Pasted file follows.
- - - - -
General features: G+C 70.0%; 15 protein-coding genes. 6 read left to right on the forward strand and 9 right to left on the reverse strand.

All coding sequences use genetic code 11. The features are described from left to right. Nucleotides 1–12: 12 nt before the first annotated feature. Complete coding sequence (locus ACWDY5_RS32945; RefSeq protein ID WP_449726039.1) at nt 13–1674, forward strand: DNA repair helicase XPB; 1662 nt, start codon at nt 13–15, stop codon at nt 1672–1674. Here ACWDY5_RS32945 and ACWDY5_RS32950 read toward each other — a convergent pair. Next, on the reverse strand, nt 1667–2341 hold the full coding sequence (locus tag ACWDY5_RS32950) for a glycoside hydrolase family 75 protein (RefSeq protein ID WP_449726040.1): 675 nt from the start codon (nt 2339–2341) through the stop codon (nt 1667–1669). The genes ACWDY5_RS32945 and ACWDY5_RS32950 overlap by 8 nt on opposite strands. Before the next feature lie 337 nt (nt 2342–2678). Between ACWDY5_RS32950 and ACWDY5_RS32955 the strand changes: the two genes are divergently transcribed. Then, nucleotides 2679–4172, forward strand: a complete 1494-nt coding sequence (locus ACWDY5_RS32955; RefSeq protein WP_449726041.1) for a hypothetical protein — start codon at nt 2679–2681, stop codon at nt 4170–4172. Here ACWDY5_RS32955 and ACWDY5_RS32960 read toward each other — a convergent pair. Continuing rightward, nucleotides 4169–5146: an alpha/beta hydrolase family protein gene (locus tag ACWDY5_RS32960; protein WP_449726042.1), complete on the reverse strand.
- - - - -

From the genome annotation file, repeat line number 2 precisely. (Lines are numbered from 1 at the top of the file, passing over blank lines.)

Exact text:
All coding sequences use genetic code 11. The features are described from left to right. Nucleotides 1–12: 12 nt before the first annotated feature. Complete coding sequence (locus ACWDY5_RS32945; RefSeq protein ID WP_449726039.1) at nt 13–1674, forward strand: DNA repair helicase XPB; 1662 nt, start codon at nt 13–15, stop codon at nt 1672–1674. Here ACWDY5_RS32945 and ACWDY5_RS32950 read toward each other — a convergent pair. Next, on the reverse strand, nt 1667–2341 hold the full coding sequence (locus tag ACWDY5_RS32950) for a glycoside hydrolase family 75 protein (RefSeq protein ID WP_449726040.1): 675 nt from the start codon (nt 2339–2341) through the stop codon (nt 1667–1669). The genes ACWDY5_RS32945 and ACWDY5_RS32950 overlap by 8 nt on opposite strands. Before the next feature lie 337 nt (nt 2342–2678). Between ACWDY5_RS32950 and ACWDY5_RS32955 the strand changes: the two genes are divergently transcribed. Then, nucleotides 2679–4172, forward strand: a complete 1494-nt coding sequence (locus ACWDY5_RS32955; RefSeq protein WP_449726041.1) for a hypothetical protein — start codon at nt 2679–2681, stop codon at nt 4170–4172. Here ACWDY5_RS32955 and ACWDY5_RS32960 read toward each other — a convergent pair. Continuing rightward, nucleotides 4169–5146: an alpha/beta hydrolase family protein gene (locus tag ACWDY5_RS32960; protein WP_449726042.1), complete on the reverse strand.